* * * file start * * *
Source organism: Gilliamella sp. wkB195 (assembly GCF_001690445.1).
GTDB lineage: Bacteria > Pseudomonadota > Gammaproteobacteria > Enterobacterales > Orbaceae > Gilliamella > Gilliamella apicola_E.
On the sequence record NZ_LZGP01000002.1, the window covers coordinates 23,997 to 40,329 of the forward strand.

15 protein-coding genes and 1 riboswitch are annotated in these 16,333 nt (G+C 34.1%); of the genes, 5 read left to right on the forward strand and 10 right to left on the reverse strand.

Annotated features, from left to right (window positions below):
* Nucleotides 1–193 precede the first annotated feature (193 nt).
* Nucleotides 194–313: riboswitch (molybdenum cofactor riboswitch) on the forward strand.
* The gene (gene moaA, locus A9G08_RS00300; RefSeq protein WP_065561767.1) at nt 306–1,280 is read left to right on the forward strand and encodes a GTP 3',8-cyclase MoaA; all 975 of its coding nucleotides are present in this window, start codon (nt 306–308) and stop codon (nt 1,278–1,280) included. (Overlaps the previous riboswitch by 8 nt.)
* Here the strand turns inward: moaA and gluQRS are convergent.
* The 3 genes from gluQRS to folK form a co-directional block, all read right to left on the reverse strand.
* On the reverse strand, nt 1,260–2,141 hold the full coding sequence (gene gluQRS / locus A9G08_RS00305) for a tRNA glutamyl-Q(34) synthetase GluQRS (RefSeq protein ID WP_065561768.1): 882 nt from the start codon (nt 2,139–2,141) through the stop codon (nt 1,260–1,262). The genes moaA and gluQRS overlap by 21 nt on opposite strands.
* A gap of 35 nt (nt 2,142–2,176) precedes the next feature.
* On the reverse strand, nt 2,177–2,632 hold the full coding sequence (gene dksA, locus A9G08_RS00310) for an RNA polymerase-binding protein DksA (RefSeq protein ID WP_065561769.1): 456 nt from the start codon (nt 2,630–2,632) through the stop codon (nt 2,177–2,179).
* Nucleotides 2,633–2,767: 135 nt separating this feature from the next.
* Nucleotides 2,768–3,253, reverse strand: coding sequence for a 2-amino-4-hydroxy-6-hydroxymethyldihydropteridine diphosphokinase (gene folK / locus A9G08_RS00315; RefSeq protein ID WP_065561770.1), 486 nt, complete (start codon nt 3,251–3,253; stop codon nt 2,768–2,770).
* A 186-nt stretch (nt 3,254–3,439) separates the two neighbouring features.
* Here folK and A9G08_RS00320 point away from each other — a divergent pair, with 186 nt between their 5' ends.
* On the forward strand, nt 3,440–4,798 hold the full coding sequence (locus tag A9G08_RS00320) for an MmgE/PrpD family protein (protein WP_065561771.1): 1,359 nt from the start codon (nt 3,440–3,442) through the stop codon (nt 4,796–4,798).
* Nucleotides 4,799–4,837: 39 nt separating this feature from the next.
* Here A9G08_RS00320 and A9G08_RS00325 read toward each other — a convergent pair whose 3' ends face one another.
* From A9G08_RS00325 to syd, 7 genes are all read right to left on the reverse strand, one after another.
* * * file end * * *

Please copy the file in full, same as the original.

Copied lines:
Source organism: Gilliamella sp. wkB195 (assembly GCF_001690445.1).
GTDB lineage: Bacteria > Pseudomonadota > Gammaproteobacteria > Enterobacterales > Orbaceae > Gilliamella > Gilliamella apicola_E.
On the sequence record NZ_LZGP01000002.1, the window covers coordinates 23,997 to 40,329 of the forward strand.

15 protein-coding genes and 1 riboswitch are annotated in these 16,333 nt (G+C 34.1%); of the genes, 5 read left to right on the forward strand and 10 right to left on the reverse strand.

Annotated features, from left to right (window positions below):
* Nucleotides 1–193 precede the first annotated feature (193 nt).
* Nucleotides 194–313: riboswitch (molybdenum cofactor riboswitch) on the forward strand.
* The gene (gene moaA, locus A9G08_RS00300; RefSeq protein WP_065561767.1) at nt 306–1,280 is read left to right on the forward strand and encodes a GTP 3',8-cyclase MoaA; all 975 of its coding nucleotides are present in this window, start codon (nt 306–308) and stop codon (nt 1,278–1,280) included. (Overlaps the previous riboswitch by 8 nt.)
* Here the strand turns inward: moaA and gluQRS are convergent.
* The 3 genes from gluQRS to folK form a co-directional block, all read right to left on the reverse strand.
* On the reverse strand, nt 1,260–2,141 hold the full coding sequence (gene gluQRS / locus A9G08_RS00305) for a tRNA glutamyl-Q(34) synthetase GluQRS (RefSeq protein ID WP_065561768.1): 882 nt from the start codon (nt 2,139–2,141) through the stop codon (nt 1,260–1,262). The genes moaA and gluQRS overlap by 21 nt on opposite strands.
* A gap of 35 nt (nt 2,142–2,176) precedes the next feature.
* On the reverse strand, nt 2,177–2,632 hold the full coding sequence (gene dksA, locus A9G08_RS00310) for an RNA polymerase-binding protein DksA (RefSeq protein ID WP_065561769.1): 456 nt from the start codon (nt 2,630–2,632) through the stop codon (nt 2,177–2,179).
* Nucleotides 2,633–2,767: 135 nt separating this feature from the next.
* Nucleotides 2,768–3,253, reverse strand: coding sequence for a 2-amino-4-hydroxy-6-hydroxymethyldihydropteridine diphosphokinase (gene folK / locus A9G08_RS00315; RefSeq protein ID WP_065561770.1), 486 nt, complete (start codon nt 3,251–3,253; stop codon nt 2,768–2,770).
* A 186-nt stretch (nt 3,254–3,439) separates the two neighbouring features.
* Here folK and A9G08_RS00320 point away from each other — a divergent pair, with 186 nt between their 5' ends.
* On the forward strand, nt 3,440–4,798 hold the full coding sequence (locus tag A9G08_RS00320) for an MmgE/PrpD family protein (protein WP_065561771.1): 1,359 nt from the start codon (nt 3,440–3,442) through the stop codon (nt 4,796–4,798).
* Nucleotides 4,799–4,837: 39 nt separating this feature from the next.
* Here A9G08_RS00320 and A9G08_RS00325 read toward each other — a convergent pair whose 3' ends face one another.
* From A9G08_RS00325 to syd, 7 genes are all read right to left on the reverse strand, one after another.